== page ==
Secure your Wi-Fi Network with Encryption
A home’s wireless router is the primary entrance for cybercriminals to access connected devices. To enhance your defenses, use Wi-Fi Protected Access 3 (WPA3). WPA3 is currently the strongest form of encryption for Wi-Fi. Other methods are outdated and more vulnerable to exploitation.
Double Your Login Protection
Enable multi-factor authentication (MFA) to ensure that only the person who has access to your account is you. If MFA is an option, enable it by using a trusted mobile device such as your smartphone, an authenticator app, or a secure token. For instance, with an iPhone you can use your screen lock feature with a pin or password.
Disable Location Services and Remote Connectivity
Location services might allow anyone to see where you are at any given time. To secure your private information, consider disabling this feature when you are not using your device. Additionally, most mobile devices are equipped with wireless technologies such as Bluetooth that can be used to connect to other devices or computers. Consider disabling these features when not in use as well!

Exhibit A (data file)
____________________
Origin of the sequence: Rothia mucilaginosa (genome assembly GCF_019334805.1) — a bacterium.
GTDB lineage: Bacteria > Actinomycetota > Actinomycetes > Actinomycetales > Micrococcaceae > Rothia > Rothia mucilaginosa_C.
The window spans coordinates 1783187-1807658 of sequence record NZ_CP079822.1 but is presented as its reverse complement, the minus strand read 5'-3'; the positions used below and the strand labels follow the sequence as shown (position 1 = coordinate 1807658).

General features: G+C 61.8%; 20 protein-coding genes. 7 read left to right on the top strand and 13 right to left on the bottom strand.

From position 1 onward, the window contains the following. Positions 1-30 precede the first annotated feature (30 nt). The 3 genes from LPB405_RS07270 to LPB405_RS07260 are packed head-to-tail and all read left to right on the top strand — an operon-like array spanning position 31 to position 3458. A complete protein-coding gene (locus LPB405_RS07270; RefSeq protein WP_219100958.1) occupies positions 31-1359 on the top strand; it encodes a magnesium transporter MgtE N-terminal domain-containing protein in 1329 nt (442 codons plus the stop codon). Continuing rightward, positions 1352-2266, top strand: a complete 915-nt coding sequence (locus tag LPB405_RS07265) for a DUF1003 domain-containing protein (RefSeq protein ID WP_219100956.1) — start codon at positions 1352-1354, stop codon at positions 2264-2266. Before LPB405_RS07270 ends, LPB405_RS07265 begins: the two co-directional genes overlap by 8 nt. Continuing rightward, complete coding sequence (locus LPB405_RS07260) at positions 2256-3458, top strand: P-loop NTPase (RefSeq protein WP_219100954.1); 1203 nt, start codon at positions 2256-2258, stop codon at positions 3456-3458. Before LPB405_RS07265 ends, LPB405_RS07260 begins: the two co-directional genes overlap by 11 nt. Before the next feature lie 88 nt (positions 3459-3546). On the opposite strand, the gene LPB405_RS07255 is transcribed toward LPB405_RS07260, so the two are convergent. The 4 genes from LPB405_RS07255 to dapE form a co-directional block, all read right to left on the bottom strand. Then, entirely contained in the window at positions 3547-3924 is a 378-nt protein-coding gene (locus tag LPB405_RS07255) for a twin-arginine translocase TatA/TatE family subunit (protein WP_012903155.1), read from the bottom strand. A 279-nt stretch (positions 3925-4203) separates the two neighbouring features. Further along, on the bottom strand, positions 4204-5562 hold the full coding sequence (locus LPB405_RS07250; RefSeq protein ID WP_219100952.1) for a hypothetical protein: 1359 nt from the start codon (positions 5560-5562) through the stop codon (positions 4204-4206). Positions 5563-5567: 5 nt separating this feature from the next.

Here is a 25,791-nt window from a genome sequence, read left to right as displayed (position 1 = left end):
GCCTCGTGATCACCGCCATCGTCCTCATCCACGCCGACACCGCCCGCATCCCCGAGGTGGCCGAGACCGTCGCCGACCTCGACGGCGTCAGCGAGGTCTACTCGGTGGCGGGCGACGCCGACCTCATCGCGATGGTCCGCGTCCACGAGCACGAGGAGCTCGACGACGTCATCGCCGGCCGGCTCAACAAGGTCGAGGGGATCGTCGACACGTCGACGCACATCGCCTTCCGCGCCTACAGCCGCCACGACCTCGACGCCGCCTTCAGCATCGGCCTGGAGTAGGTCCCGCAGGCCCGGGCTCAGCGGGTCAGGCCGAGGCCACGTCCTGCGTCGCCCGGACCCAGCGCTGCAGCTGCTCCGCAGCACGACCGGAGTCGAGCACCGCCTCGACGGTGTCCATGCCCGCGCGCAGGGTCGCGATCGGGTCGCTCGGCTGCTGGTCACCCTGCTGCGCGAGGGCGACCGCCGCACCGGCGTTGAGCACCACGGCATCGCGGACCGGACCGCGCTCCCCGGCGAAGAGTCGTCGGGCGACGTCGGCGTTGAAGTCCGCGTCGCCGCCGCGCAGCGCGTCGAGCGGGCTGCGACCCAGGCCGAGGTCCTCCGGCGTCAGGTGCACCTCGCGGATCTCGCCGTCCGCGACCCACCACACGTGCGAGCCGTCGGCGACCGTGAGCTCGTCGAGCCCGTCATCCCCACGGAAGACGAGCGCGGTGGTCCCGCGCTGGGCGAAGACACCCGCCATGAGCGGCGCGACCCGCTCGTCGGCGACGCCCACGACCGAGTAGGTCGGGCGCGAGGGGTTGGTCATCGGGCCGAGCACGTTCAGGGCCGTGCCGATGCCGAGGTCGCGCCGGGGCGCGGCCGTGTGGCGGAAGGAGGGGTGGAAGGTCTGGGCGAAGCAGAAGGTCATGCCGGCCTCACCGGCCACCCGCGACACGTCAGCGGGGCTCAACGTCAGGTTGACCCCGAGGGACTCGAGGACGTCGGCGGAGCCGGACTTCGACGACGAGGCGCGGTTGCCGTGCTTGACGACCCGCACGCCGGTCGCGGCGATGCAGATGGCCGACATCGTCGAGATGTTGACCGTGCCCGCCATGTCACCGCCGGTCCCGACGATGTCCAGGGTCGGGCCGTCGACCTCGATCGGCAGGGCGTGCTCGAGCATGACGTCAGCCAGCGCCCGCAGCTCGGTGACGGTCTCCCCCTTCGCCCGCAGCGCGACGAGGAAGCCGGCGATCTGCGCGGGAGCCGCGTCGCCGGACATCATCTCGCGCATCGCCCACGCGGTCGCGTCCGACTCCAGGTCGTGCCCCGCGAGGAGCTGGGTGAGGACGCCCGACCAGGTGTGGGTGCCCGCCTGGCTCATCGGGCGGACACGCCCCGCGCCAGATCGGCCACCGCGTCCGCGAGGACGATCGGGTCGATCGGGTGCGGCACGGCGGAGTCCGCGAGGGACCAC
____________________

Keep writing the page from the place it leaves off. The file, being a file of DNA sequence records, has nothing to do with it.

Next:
Safeguard Against Eavesdropping
Disconnect digital assistants, such as your Amazon Alexa, when not in use. Limit conversation near baby monitors, audio recordable toys, and digital assistants. Be sure to cover cameras on toys, laptops, and monitoring devices when they are not in use.
Do Not Broadcast Your Wi-Fi Network Name